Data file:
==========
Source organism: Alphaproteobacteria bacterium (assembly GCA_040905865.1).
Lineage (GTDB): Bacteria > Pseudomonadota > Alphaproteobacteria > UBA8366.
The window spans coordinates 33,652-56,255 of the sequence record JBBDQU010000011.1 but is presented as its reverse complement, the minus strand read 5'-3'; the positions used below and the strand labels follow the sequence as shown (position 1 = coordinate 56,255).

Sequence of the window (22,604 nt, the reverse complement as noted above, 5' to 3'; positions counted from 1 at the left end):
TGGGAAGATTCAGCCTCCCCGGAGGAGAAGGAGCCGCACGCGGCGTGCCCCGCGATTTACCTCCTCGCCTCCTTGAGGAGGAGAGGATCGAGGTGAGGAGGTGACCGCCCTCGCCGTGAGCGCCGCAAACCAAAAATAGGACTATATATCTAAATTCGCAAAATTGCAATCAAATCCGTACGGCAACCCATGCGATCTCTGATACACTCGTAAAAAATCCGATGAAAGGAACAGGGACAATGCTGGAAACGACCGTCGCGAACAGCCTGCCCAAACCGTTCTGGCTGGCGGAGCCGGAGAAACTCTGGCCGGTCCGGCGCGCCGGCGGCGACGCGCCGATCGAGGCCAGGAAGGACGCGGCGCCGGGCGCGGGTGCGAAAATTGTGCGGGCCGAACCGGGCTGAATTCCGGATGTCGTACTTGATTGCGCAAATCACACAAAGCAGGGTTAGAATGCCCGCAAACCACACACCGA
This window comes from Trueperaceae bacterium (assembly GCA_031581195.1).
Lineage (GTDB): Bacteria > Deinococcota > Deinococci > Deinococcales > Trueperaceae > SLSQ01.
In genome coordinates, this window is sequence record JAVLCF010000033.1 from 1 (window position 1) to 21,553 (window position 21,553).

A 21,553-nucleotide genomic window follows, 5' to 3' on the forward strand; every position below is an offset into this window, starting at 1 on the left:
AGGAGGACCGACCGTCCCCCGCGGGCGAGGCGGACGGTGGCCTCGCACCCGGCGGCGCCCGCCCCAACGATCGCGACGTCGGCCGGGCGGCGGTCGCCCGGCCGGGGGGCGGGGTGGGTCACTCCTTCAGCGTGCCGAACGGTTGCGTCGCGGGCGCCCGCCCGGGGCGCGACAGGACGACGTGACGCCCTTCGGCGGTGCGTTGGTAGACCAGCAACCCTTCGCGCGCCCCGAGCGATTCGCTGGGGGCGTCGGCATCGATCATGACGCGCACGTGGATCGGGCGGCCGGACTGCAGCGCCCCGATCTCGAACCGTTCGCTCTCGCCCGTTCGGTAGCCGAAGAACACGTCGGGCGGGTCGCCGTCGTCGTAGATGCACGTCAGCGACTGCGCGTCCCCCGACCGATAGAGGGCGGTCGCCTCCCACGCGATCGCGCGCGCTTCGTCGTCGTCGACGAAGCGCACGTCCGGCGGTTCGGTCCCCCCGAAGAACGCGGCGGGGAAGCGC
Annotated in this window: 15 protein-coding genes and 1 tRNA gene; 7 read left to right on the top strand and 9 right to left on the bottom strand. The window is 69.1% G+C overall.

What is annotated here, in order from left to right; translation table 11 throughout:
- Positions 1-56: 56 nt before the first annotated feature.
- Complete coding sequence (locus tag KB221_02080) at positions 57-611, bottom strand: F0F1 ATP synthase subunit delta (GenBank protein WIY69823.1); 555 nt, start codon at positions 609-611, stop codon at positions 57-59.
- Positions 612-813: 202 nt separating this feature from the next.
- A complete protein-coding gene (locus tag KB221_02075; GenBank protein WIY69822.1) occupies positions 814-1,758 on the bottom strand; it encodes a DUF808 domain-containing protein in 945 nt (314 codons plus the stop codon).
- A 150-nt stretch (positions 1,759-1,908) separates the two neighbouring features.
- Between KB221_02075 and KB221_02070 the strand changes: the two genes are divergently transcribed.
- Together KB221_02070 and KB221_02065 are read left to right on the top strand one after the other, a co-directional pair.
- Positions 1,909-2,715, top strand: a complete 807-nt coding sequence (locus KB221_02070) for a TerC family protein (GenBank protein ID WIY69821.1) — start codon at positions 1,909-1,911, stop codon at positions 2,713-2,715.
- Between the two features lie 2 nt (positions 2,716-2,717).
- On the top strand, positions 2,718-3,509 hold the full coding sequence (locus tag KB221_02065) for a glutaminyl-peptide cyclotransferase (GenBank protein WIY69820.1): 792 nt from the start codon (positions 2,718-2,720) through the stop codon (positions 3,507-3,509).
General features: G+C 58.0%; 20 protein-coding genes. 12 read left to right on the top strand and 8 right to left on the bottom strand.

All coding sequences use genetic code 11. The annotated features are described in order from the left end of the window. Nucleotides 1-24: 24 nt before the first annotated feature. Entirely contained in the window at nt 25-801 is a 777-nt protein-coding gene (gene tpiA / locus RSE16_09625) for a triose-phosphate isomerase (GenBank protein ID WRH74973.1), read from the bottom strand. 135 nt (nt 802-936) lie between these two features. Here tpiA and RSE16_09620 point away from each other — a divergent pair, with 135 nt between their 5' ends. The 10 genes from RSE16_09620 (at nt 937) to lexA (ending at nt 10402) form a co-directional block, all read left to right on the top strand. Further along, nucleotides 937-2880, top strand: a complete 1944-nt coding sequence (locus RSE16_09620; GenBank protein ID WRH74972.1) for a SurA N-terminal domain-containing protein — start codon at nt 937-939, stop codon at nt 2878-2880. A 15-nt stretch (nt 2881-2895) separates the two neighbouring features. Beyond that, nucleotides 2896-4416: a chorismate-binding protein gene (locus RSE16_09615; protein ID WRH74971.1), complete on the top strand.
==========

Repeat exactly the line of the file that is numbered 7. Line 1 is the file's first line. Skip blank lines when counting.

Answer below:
Lineage (GTDB): Bacteria > Deinococcota > Deinococci > Deinococcales > Trueperaceae > SLSQ01.